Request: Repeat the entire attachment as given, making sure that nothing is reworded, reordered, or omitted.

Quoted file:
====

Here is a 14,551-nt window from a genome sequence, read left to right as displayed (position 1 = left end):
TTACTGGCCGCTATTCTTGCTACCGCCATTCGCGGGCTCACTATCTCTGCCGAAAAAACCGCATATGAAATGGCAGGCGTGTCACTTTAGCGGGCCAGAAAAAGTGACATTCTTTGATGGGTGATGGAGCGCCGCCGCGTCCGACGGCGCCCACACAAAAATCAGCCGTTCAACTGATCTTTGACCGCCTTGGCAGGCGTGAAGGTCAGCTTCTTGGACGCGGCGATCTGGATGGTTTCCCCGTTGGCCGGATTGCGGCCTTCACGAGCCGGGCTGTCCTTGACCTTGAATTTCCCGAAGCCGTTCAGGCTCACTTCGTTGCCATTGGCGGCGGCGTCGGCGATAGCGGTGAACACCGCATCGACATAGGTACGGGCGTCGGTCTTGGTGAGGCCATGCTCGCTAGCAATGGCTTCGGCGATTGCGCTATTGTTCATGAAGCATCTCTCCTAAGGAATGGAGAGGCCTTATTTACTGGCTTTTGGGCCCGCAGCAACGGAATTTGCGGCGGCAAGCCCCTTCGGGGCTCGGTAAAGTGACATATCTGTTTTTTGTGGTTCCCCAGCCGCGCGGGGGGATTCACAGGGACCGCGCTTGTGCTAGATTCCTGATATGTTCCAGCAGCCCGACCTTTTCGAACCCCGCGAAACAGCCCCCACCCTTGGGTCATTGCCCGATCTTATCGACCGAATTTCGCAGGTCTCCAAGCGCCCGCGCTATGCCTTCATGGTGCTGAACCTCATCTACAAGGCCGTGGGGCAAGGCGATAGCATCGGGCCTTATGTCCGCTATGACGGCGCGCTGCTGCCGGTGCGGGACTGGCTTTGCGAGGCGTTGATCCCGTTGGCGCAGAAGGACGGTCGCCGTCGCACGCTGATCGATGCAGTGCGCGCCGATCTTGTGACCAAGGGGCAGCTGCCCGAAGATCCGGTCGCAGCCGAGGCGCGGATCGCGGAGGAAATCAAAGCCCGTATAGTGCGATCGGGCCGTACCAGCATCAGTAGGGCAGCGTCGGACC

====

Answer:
Here is a 14,551-nt window from a genome sequence, read left to right as displayed (position 1 = left end):
TTACTGGCCGCTATTCTTGCTACCGCCATTCGCGGGCTCACTATCTCTGCCGAAAAAACCGCATATGAAATGGCAGGCGTGTCACTTTAGCGGGCCAGAAAAAGTGACATTCTTTGATGGGTGATGGAGCGCCGCCGCGTCCGACGGCGCCCACACAAAAATCAGCCGTTCAACTGATCTTTGACCGCCTTGGCAGGCGTGAAGGTCAGCTTCTTGGACGCGGCGATCTGGATGGTTTCCCCGTTGGCCGGATTGCGGCCTTCACGAGCCGGGCTGTCCTTGACCTTGAATTTCCCGAAGCCGTTCAGGCTCACTTCGTTGCCATTGGCGGCGGCGTCGGCGATAGCGGTGAACACCGCATCGACATAGGTACGGGCGTCGGTCTTGGTGAGGCCATGCTCGCTAGCAATGGCTTCGGCGATTGCGCTATTGTTCATGAAGCATCTCTCCTAAGGAATGGAGAGGCCTTATTTACTGGCTTTTGGGCCCGCAGCAACGGAATTTGCGGCGGCAAGCCCCTTCGGGGCTCGGTAAAGTGACATATCTGTTTTTTGTGGTTCCCCAGCCGCGCGGGGGGATTCACAGGGACCGCGCTTGTGCTAGATTCCTGATATGTTCCAGCAGCCCGACCTTTTCGAACCCCGCGAAACAGCCCCCACCCTTGGGTCATTGCCCGATCTTATCGACCGAATTTCGCAGGTCTCCAAGCGCCCGCGCTATGCCTTCATGGTGCTGAACCTCATCTACAAGGCCGTGGGGCAAGGCGATAGCATCGGGCCTTATGTCCGCTATGACGGCGCGCTGCTGCCGGTGCGGGACTGGCTTTGCGAGGCGTTGATCCCGTTGGCGCAGAAGGACGGTCGCCGTCGCACGCTGATCGATGCAGTGCGCGCCGATCTTGTGACCAAGGGGCAGCTGCCCGAAGATCCGGTCGCAGCCGAGGCGCGGATCGCGGAGGAAATCAAAGCCCGTATAGTGCGATCGGGCCGTACCAGCATCAGTAGGGCAGCGTCGGACC